Popular Education Now!

viewfromthehilldotorg

This site is for anyone with an interest in education as a tool for radical social change.

It began life as a series of discussions in radical forums around the UK during 2009. People involved in  different areas of education took part: school teachers, students, home educating parents, youth workers, popular educators, lecturers etc, as well as those with simply an interest in what was going on.

tradeandwardotorg

The idea that “learners” are simply empty vessels to be filled with knowledge from a “teacher” on high (the so-called “banking” system) now thankfully has no place in the educational mainstream.

It has been replaced with many of the ideas of the early popular educators, e.g.  seeing the learner as an autonomous individual, and insisting that education must be both multi-sensory and relevant to the lives of the learners.

These are times of widespread global crises. These changes outlined above give us scope to develop teaching resources and strategies that question the direction of global society and attempt to explore alternatives.

However, with the education system geared almost entirely towards employability and maintaining the status quo, this can only be a partial process. The challenge we face is to what extent meaningful change can be achieved working within the mainstream – or to what extent we have to operate outside it.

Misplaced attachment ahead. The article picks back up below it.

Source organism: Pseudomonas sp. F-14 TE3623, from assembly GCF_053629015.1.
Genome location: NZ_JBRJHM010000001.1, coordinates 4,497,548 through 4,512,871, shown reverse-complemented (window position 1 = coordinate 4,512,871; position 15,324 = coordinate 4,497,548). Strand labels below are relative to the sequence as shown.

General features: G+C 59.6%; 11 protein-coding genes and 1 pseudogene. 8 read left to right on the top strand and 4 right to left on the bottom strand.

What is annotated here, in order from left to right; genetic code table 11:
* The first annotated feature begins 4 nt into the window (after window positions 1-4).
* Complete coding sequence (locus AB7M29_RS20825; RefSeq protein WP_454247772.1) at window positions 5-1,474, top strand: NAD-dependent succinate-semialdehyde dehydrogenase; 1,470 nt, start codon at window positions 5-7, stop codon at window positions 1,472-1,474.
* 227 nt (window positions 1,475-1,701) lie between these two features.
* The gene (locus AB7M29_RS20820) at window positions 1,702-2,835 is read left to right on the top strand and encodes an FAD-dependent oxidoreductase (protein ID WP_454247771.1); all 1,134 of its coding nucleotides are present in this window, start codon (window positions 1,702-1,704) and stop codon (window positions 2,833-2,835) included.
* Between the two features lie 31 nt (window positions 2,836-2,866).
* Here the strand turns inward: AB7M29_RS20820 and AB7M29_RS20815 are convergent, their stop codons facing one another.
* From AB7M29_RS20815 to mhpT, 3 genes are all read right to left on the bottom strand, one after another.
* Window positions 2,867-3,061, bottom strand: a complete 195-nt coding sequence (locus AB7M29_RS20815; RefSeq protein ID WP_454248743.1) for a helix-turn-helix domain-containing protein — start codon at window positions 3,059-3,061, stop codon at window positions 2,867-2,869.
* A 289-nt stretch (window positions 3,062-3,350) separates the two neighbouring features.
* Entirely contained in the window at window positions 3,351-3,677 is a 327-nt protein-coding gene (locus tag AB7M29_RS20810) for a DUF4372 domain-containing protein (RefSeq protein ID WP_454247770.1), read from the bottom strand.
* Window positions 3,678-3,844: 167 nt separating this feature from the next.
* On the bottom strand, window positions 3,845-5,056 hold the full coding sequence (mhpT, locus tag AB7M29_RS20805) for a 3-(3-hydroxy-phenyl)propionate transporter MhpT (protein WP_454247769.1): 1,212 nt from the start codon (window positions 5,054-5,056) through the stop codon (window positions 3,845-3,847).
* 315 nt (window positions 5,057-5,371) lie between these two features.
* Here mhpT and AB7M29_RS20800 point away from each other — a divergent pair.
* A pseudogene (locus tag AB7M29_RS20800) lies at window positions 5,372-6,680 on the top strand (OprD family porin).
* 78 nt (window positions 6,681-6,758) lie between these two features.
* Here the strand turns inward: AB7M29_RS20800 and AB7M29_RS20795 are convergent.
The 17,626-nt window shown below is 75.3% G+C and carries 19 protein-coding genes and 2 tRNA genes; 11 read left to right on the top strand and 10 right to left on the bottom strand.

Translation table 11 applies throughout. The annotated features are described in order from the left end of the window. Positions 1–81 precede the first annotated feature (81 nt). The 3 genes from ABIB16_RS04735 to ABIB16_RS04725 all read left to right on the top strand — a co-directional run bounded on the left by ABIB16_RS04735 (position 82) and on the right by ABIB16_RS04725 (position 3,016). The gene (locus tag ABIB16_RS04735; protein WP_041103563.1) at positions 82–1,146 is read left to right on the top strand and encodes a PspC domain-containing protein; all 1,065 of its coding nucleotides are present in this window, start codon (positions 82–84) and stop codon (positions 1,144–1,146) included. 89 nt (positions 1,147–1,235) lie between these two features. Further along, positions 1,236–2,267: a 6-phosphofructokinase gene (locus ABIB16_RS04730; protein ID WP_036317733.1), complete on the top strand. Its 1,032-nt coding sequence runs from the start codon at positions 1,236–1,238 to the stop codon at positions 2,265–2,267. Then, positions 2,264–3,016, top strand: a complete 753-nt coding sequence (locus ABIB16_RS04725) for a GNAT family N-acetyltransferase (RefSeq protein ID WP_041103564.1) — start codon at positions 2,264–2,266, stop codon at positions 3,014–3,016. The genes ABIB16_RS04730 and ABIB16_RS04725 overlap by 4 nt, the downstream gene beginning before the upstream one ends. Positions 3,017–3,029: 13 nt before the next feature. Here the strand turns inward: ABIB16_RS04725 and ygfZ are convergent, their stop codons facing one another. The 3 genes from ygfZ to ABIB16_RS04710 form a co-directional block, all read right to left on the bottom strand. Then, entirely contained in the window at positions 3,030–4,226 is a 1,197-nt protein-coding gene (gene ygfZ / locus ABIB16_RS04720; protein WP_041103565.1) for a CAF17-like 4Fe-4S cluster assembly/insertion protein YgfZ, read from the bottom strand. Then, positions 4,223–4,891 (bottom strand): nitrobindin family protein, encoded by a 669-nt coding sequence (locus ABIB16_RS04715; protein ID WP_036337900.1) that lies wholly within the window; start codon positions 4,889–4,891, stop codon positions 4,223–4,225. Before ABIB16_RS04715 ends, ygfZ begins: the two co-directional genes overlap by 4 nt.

In addition, popular education was originally conceived as a means by which groups in society that face oppression can overcome it. It has a strong emphasis on equipping people for  action. In looking to push the popular education model, this has to be at the forefront of our efforts.

cepehrg

We hope this site is going to be developed as a means to explore and develop these ideas, particularly with regards to resources and strategies that people can use in their day-to-day practice.

Have a look round and be part of it!

(Images courtesy of http://www.viewfromahill.org, http://www.tradenotwar.org and the Centre fro Popular Education and Human Rights, Ghana – http://www.geocities.com/cepehrg/home)

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